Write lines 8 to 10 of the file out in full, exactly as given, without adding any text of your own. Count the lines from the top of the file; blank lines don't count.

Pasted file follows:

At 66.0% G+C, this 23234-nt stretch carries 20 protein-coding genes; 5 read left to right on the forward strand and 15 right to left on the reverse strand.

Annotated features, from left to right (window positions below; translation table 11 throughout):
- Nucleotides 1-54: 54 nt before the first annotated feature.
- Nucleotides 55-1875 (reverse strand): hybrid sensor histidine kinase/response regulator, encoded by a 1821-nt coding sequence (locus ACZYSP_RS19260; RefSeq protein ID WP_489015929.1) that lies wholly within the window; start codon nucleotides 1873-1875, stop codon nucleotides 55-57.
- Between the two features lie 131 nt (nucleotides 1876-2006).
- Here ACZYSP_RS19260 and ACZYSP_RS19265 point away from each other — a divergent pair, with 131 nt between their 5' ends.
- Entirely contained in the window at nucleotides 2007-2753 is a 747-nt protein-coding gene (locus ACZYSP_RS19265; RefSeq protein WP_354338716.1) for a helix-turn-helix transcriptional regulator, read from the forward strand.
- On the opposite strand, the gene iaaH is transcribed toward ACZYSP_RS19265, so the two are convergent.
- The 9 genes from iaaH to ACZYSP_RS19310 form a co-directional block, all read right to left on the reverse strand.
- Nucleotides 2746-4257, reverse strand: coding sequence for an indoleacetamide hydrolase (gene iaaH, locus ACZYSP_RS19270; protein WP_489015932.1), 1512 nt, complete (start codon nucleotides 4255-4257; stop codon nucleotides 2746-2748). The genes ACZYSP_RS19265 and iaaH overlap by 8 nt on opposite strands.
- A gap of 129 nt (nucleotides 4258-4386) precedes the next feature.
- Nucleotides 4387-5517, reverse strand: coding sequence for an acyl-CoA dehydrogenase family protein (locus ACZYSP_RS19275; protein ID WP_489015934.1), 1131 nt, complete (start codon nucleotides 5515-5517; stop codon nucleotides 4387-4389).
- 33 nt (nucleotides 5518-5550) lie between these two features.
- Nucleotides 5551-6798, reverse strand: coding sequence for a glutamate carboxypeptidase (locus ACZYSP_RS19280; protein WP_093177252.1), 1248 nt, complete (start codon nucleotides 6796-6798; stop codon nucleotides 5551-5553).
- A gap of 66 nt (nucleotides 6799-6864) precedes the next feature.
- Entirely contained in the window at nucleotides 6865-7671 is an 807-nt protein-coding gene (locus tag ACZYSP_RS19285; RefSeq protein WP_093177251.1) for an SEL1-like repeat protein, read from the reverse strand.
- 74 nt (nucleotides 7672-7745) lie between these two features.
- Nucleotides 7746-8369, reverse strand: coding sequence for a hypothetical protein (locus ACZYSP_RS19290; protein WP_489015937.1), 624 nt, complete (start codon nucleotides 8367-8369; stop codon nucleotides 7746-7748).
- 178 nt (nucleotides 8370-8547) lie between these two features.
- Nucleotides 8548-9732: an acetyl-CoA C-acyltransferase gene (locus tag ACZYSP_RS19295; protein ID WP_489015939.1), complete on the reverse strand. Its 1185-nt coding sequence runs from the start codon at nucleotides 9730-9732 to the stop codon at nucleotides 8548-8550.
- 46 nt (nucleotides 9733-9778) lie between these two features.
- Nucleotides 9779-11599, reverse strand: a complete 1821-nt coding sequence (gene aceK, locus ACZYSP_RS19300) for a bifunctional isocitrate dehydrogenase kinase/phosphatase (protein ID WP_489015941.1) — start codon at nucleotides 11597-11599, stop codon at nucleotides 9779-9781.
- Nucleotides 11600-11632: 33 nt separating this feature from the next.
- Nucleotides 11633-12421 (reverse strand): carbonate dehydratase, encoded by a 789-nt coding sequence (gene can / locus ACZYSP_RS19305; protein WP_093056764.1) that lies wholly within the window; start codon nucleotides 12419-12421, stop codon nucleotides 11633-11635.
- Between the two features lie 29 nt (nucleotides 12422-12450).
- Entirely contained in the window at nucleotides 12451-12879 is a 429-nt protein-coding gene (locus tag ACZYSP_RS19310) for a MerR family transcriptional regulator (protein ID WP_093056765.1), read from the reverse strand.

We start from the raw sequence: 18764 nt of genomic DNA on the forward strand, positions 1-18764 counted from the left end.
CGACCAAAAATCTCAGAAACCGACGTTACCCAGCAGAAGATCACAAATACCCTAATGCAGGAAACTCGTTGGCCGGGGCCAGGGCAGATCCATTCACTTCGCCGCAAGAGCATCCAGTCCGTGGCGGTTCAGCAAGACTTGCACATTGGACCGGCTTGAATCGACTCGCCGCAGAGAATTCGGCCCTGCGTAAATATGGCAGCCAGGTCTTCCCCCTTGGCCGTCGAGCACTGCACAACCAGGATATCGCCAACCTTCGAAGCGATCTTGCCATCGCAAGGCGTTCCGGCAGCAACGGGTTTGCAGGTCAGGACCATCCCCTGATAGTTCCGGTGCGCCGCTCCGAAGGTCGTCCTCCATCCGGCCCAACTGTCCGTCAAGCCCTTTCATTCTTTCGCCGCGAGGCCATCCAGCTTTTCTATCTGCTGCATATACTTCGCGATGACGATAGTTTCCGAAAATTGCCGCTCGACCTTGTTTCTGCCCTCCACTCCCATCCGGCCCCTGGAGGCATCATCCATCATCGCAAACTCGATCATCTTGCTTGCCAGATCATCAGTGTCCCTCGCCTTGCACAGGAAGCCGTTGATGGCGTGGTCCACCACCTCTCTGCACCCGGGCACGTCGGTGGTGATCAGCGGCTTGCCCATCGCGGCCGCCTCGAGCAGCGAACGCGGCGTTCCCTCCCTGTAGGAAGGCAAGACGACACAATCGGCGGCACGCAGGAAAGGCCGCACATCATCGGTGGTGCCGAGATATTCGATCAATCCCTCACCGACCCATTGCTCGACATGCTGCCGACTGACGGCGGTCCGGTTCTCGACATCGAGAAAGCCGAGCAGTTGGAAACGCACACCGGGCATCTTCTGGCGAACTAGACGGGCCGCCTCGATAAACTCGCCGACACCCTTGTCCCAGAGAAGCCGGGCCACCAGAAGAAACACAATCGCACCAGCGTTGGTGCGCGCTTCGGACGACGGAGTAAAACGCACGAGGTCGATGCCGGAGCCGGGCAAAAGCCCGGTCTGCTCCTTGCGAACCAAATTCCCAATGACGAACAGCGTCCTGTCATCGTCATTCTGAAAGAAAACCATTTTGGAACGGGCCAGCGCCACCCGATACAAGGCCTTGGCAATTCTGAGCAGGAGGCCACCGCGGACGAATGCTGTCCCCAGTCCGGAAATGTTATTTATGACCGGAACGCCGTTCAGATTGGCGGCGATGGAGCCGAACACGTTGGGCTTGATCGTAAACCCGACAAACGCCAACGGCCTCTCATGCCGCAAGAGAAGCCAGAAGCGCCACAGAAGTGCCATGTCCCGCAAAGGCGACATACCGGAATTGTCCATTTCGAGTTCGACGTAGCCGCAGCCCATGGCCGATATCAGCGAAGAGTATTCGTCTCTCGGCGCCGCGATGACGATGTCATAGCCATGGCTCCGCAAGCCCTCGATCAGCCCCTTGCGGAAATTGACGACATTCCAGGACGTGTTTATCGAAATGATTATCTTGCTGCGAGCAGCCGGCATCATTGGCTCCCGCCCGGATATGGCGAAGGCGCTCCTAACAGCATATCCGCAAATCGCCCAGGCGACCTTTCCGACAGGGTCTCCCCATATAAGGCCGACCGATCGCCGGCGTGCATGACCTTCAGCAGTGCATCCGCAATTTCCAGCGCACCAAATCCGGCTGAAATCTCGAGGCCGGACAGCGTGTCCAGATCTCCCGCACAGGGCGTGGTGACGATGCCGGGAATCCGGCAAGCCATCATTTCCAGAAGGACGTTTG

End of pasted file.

- On the opposite strand, the gene iaaH is transcribed toward ACZYSP_RS19265, so the two are convergent.
- The 9 genes from iaaH to ACZYSP_RS19310 form a co-directional block, all read right to left on the reverse strand.
- Nucleotides 2746-4257, reverse strand: coding sequence for an indoleacetamide hydrolase (gene iaaH, locus ACZYSP_RS19270; protein WP_489015932.1), 1512 nt, complete (start codon nucleotides 4255-4257; stop codon nucleotides 2746-2748). The genes ACZYSP_RS19265 and iaaH overlap by 8 nt on opposite strands.